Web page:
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Pandemic learning loss: Students struggle beyond academics

CHICAGO (NewsNation) — It’s been three years since COVID-19 closed classrooms, and the impact the pandemic had on student learning is becoming more apparent as teachers say students across the country are struggling socially, emotionally and academically.

The Illinois Report Card revealed that 53 schools in the state had failing math scores last school year, and new numbers from the California Department of Education showed only 33% of students met or exceeded math standards in 2022.

However, the pandemic learning loss has been revealed to be bigger than just bad grades: Students are struggling socially and emotionally in the classroom from a lack of social interaction.

Preschool teacher Tell Williams said it’s especially tough with young students, who would normally do a lot of their lifelong learning in the first five years of their lives.

Williams explained that most of the students in preschool now have not experienced socializing with other kids their age, especially if their parents were very diligent about following COVID-19 guidelines. Even when these students first started in school, guidelines limited their interactions with each other.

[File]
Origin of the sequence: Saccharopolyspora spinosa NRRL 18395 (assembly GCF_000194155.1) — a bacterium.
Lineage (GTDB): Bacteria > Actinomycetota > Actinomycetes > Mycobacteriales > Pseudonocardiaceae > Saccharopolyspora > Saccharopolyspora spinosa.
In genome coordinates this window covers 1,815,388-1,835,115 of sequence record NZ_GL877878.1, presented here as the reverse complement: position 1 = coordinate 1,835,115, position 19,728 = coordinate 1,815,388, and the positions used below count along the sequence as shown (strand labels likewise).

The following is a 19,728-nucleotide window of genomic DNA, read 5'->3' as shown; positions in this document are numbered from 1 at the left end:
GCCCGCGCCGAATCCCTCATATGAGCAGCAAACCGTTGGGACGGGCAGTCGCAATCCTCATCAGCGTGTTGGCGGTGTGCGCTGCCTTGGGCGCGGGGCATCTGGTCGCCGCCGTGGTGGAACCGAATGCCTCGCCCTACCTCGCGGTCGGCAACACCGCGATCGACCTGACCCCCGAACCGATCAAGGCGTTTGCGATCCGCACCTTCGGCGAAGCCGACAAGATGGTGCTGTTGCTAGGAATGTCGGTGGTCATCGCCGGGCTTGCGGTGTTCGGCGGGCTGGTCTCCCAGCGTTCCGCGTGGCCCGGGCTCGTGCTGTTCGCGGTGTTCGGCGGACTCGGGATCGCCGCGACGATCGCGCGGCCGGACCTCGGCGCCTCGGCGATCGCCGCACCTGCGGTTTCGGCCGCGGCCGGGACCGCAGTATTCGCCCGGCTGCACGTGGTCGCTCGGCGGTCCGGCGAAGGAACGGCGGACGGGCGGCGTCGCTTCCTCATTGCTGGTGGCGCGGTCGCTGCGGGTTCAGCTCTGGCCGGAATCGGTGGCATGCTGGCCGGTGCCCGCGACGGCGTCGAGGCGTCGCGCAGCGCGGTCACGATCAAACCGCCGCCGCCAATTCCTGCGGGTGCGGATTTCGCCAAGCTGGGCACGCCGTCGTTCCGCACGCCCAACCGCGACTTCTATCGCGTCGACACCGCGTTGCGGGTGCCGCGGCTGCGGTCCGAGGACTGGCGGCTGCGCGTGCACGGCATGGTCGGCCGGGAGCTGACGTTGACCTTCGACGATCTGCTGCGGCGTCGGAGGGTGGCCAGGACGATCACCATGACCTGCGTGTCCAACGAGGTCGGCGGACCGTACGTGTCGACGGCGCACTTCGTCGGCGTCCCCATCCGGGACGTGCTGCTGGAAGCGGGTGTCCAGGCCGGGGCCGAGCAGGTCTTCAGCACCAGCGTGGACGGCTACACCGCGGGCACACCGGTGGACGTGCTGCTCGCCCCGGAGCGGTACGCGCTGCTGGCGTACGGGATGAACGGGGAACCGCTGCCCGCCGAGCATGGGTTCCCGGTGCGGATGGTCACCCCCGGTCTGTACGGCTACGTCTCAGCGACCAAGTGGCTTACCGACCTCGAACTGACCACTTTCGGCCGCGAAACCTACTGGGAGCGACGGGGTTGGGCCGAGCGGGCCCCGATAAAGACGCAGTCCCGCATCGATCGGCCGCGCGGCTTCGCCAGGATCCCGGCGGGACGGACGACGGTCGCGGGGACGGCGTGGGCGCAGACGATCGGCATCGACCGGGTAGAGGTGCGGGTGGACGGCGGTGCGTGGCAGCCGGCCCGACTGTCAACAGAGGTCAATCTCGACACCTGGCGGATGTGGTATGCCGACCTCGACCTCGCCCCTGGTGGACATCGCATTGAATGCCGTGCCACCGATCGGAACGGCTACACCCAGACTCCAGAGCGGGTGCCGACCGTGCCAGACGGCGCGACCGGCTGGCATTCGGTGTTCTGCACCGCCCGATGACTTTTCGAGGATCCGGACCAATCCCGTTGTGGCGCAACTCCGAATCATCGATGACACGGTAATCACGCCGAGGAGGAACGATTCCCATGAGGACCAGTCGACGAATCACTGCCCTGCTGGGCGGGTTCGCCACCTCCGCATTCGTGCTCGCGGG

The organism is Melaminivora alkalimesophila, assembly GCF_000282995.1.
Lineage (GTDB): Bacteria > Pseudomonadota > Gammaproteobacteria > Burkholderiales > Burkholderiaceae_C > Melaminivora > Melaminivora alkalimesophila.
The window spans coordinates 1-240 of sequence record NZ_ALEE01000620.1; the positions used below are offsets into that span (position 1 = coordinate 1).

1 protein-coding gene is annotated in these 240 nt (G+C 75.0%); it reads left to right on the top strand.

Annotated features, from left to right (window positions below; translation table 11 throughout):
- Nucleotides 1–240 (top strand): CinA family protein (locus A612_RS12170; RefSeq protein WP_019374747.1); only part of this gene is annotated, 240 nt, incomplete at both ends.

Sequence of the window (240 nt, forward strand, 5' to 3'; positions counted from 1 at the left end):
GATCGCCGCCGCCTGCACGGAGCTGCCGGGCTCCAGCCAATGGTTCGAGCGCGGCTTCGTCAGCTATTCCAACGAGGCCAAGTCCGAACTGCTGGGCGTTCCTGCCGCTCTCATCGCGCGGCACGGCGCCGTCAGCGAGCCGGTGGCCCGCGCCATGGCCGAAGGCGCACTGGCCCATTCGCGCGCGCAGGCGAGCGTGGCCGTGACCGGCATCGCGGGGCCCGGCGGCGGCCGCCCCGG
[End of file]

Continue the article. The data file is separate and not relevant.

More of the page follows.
Kids were not allowed to share items like toys or markers, classroom sizes were smaller and they were still forced to wear masks. Williams said they were limited in doing the things that kids do socially and emotionally to get them prepared to learn academically.

“If they weren’t able to socially and emotionally be where they’re supposed to be at these milestones of development, they’re going to be behind academically by the time they get to learn, engage in fourth or fifth grade, and, you know, sixth and seventh grade,” he explained.

Lauren Woolley, a fifth-grade school teacher, said that even before the pandemic, they were seeing a lot of reading and math gaps. But now, a lack of social and emotional development over the past three years has caused a lot of mental health issues that have been crippling students in classrooms.

“It was all survival mode, and now we’re expecting them to go back to business as usual, and it’s just not going to happen,” Woolley said.

She explained that students were forced to go into survival mode at the beginning of the pandemic, and for a lot of them it wasn’t just a break from academics. The pandemic affected a lot of low-income students: it created food insecurity issues and took other necessary resources away for many students.

Even at the middle school level, where students are expected to have developed basic social and emotional skills, teachers are seeing children struggle.

Gabe Dannenbring, a seventh-grade teacher, said he’s seeing a lot of students at an elementary reading level and elementary level math scores. He said the social skills for kids just aren’t there.

“For a lot of kids, they went a long time out of the classroom,” Dannenbring said. “They weren’t able to play when they were in elementary school, and now we’re seeing the effects of it, and I see it every day in the classroom.”

Dannenbring said it’s still possible to get students back on track, it’s just going to take a lot of intervention and a lot of working with kids to try to figure out where the learning loss was.

“It’s gonna be a lot of tutoring. It’s gonna take some time, but I think we can get there. It’s just going to take a lot of work.”

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